Below I asked a few questions and got a lot of really interesting responses. I suggest anyone interested check out some of this blog's interested participants here and here.
I'm going to post my own answers to those questions as well, because hey, why should I leave myself out?
1. How often do you buy new plays to read?
I usually read plays as needed, not for pleasure. I usually buy novels for pleasure to read. I don't often buy plays that I'm not actually working on. Maybe two or three times a year, honestly. I already own most of my favorites.
2. Do you think of plays as written literature, or are they simply blueprints for a production?
I think plays are intended to be performed, not read.
3. Do you have a favorite critic to read (as opposed to one you despise)?
I actually like Ben Brantley when he gets really mad and slaps a show around. Like his Dracula review, which was hilarious. I also wish we had more theatre reviewers like Anthony Lane reviews films.
4. When is your next production? (This is where you can plug stuff with my permission.)
My next production, as of now, will be going up in June in NYC, and is called "The Most Wonderful Love." Also, a new anthology (as yet unannounced) will feature a play of mine. That will be released around the same time.
And the other set of questions:
1. Are you, or have you ever been, religious?
I was raised Episcopalian. My personal view, lately, is that while I'm certainly not my Dad...I think that the co-opting of Christianity by a political group has really cheapened what's good about it. This can happen to any religion. There are lots of beautiful concepts in most beliefs systems...and the question is always how they are applied, not how they are literally interpreted.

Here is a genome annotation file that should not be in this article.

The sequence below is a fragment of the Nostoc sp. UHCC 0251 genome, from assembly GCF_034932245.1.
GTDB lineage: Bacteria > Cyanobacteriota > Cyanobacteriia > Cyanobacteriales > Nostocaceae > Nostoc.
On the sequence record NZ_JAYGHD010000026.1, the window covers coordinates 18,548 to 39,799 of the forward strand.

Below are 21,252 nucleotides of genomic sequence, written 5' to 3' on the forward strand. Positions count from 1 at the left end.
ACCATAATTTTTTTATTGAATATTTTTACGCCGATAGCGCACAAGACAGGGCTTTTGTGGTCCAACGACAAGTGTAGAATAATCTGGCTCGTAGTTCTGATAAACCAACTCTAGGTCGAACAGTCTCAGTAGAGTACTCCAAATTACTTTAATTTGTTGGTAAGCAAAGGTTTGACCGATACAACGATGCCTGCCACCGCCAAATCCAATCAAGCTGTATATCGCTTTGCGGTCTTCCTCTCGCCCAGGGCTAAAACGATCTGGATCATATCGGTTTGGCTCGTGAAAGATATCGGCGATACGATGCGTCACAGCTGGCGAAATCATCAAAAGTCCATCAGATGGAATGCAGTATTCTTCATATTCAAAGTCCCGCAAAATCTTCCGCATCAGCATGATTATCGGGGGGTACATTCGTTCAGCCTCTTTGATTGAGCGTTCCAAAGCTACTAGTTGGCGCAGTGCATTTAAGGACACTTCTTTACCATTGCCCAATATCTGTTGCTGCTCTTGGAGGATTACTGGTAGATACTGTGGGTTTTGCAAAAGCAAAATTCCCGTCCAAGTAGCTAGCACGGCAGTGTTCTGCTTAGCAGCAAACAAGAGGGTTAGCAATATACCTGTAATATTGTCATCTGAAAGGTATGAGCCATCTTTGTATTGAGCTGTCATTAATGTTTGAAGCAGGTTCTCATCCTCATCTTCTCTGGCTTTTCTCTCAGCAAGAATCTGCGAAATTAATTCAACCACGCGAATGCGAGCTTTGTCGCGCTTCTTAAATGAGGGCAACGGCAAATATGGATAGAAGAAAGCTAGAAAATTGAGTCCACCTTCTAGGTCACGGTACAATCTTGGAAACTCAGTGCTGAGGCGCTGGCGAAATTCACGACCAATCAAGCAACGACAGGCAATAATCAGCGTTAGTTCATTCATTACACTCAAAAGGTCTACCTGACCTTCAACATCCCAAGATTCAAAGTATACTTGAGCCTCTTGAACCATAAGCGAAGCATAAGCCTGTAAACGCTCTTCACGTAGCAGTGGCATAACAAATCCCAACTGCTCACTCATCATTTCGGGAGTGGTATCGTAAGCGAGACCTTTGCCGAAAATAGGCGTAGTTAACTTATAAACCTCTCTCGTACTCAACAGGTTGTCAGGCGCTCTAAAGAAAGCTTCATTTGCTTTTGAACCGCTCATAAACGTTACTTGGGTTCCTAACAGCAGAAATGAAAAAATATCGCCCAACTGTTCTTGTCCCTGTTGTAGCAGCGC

2. What sort of dreadful thing made you want to go into theater (or another creative endeavor?)
I wanted to be a poet, then I got into acting. I blame Endgame, almost entirely, for moving theatre past poetry in my good books.
3. Do you read poetry, and if so, who do you prefer?
I love poetry, but have less time to sit and read it than I used to. My favorites have included Mark Strand (whose work inspired Reasons for Moving), T.S. Eliot, Charles Simic and David Ignatow.
4. Do you think blogging is useful?
I'm not entirely sure yet. One half of me says that this dialogue is good for all of us. Another half of me says that only other bloggers seem interested in blogs and that theatre is better actually worked on that discussed. It certainly is a way for me to distract myself and NOT work on plays I should be editing and/or writing. But fun, yes...it is fun. And in the immortal final words of Captain James T. Kirk:
- Matthew Freeman is a Brooklyn based playwright with a BFA from Emerson College. His plays include THE DEATH OF KING ARTHUR, REASONS FOR MOVING, THE GREAT ESCAPE, THE AMERICANS, THE WHITE SWALLOW, AN INTERVIEW WITH THE AUTHOR, THE MOST WONDERFUL LOVE, WHEN IS A CLOCK, GLEE CLUB, THAT OLD SOFT SHOE and BRANDYWINE DISTILLERY FIRE. He served as Assistant Producer and Senior Writer for the live webcast from Times Square on New Year's Eve 2010-2012. As a freelance writer, he has contributed to Gamespy, Premiere, Complex Magazine, Maxim Online, and MTV Magazine. His plays have been published by Playscripts, Inc., New York Theatre Experience, and Samuel French.